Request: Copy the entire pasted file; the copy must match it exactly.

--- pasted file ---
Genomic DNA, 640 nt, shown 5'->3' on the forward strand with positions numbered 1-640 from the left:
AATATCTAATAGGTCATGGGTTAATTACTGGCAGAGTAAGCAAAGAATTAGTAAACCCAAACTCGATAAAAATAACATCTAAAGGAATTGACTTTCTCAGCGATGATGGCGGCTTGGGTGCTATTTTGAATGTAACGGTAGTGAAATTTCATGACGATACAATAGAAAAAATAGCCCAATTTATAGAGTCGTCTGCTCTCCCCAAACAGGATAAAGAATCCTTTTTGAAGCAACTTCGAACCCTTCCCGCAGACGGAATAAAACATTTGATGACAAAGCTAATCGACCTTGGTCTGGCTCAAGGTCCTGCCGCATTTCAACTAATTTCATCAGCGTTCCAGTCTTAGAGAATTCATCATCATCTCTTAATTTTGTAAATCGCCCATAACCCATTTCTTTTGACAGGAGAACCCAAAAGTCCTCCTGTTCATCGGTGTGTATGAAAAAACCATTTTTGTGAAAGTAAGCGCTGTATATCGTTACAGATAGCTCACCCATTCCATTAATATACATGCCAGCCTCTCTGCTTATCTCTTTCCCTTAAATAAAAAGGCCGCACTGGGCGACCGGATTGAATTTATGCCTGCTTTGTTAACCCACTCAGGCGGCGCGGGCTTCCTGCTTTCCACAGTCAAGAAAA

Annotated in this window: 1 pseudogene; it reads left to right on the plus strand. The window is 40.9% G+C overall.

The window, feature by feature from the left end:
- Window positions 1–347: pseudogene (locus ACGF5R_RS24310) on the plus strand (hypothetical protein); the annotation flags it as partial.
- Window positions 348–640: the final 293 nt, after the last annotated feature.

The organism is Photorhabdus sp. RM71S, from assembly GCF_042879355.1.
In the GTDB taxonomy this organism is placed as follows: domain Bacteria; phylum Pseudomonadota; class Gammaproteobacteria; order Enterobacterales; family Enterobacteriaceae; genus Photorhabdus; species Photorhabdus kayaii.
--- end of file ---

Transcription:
Genomic DNA, 640 nt, shown 5'->3' on the forward strand with positions numbered 1-640 from the left:
AATATCTAATAGGTCATGGGTTAATTACTGGCAGAGTAAGCAAAGAATTAGTAAACCCAAACTCGATAAAAATAACATCTAAAGGAATTGACTTTCTCAGCGATGATGGCGGCTTGGGTGCTATTTTGAATGTAACGGTAGTGAAATTTCATGACGATACAATAGAAAAAATAGCCCAATTTATAGAGTCGTCTGCTCTCCCCAAACAGGATAAAGAATCCTTTTTGAAGCAACTTCGAACCCTTCCCGCAGACGGAATAAAACATTTGATGACAAAGCTAATCGACCTTGGTCTGGCTCAAGGTCCTGCCGCATTTCAACTAATTTCATCAGCGTTCCAGTCTTAGAGAATTCATCATCATCTCTTAATTTTGTAAATCGCCCATAACCCATTTCTTTTGACAGGAGAACCCAAAAGTCCTCCTGTTCATCGGTGTGTATGAAAAAACCATTTTTGTGAAAGTAAGCGCTGTATATCGTTACAGATAGCTCACCCATTCCATTAATATACATGCCAGCCTCTCTGCTTATCTCTTTCCCTTAAATAAAAAGGCCGCACTGGGCGACCGGATTGAATTTATGCCTGCTTTGTTAACCCACTCAGGCGGCGCGGGCTTCCTGCTTTCCACAGTCAAGAAAA

Annotated in this window: 1 pseudogene; it reads left to right on the plus strand. The window is 40.9% G+C overall.

The window, feature by feature from the left end:
- Window positions 1–347: pseudogene (locus ACGF5R_RS24310) on the plus strand (hypothetical protein); the annotation flags it as partial.
- Window positions 348–640: the final 293 nt, after the last annotated feature.

The organism is Photorhabdus sp. RM71S, from assembly GCF_042879355.1.
In the GTDB taxonomy this organism is placed as follows: domain Bacteria; phylum Pseudomonadota; class Gammaproteobacteria; order Enterobacterales; family Enterobacteriaceae; genus Photorhabdus; species Photorhabdus kayaii.